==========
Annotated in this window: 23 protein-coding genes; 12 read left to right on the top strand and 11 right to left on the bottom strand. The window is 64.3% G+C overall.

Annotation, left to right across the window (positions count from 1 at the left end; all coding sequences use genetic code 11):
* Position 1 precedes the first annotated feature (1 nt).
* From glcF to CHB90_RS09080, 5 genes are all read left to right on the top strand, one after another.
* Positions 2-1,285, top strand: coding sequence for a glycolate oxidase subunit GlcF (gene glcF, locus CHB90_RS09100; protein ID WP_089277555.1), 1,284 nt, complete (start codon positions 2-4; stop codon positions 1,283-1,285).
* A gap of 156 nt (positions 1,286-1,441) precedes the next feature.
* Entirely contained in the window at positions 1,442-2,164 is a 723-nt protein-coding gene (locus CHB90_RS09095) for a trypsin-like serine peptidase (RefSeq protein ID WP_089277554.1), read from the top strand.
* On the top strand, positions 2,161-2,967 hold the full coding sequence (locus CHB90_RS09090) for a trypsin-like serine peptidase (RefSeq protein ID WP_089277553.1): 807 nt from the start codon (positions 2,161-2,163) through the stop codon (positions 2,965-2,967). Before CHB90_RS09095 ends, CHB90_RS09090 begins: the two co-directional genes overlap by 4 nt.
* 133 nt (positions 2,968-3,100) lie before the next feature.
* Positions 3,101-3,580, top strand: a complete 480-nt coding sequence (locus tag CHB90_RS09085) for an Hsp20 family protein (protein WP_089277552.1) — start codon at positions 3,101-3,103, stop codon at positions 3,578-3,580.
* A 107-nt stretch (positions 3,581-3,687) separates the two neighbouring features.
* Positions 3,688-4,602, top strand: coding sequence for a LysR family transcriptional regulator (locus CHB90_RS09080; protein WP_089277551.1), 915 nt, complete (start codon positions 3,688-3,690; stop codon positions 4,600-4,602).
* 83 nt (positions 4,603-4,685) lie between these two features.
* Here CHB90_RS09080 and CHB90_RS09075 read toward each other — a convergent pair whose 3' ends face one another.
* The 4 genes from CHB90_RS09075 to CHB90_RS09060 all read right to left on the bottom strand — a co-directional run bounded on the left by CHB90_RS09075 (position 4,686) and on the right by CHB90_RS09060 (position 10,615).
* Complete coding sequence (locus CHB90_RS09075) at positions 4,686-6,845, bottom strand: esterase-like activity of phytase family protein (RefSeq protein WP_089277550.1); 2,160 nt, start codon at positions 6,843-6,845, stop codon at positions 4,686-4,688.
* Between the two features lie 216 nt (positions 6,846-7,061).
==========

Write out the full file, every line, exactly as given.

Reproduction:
Annotated in this window: 23 protein-coding genes; 12 read left to right on the top strand and 11 right to left on the bottom strand. The window is 64.3% G+C overall.

Annotation, left to right across the window (positions count from 1 at the left end; all coding sequences use genetic code 11):
* Position 1 precedes the first annotated feature (1 nt).
* From glcF to CHB90_RS09080, 5 genes are all read left to right on the top strand, one after another.
* Positions 2-1,285, top strand: coding sequence for a glycolate oxidase subunit GlcF (gene glcF, locus CHB90_RS09100; protein ID WP_089277555.1), 1,284 nt, complete (start codon positions 2-4; stop codon positions 1,283-1,285).
* A gap of 156 nt (positions 1,286-1,441) precedes the next feature.
* Entirely contained in the window at positions 1,442-2,164 is a 723-nt protein-coding gene (locus CHB90_RS09095) for a trypsin-like serine peptidase (RefSeq protein ID WP_089277554.1), read from the top strand.
* On the top strand, positions 2,161-2,967 hold the full coding sequence (locus CHB90_RS09090) for a trypsin-like serine peptidase (RefSeq protein ID WP_089277553.1): 807 nt from the start codon (positions 2,161-2,163) through the stop codon (positions 2,965-2,967). Before CHB90_RS09095 ends, CHB90_RS09090 begins: the two co-directional genes overlap by 4 nt.
* 133 nt (positions 2,968-3,100) lie before the next feature.
* Positions 3,101-3,580, top strand: a complete 480-nt coding sequence (locus tag CHB90_RS09085) for an Hsp20 family protein (protein WP_089277552.1) — start codon at positions 3,101-3,103, stop codon at positions 3,578-3,580.
* A 107-nt stretch (positions 3,581-3,687) separates the two neighbouring features.
* Positions 3,688-4,602, top strand: coding sequence for a LysR family transcriptional regulator (locus CHB90_RS09080; protein WP_089277551.1), 915 nt, complete (start codon positions 3,688-3,690; stop codon positions 4,600-4,602).
* 83 nt (positions 4,603-4,685) lie between these two features.
* Here CHB90_RS09080 and CHB90_RS09075 read toward each other — a convergent pair whose 3' ends face one another.
* The 4 genes from CHB90_RS09075 to CHB90_RS09060 all read right to left on the bottom strand — a co-directional run bounded on the left by CHB90_RS09075 (position 4,686) and on the right by CHB90_RS09060 (position 10,615).
* Complete coding sequence (locus CHB90_RS09075) at positions 4,686-6,845, bottom strand: esterase-like activity of phytase family protein (RefSeq protein WP_089277550.1); 2,160 nt, start codon at positions 6,843-6,845, stop codon at positions 4,686-4,688.
* Between the two features lie 216 nt (positions 6,846-7,061).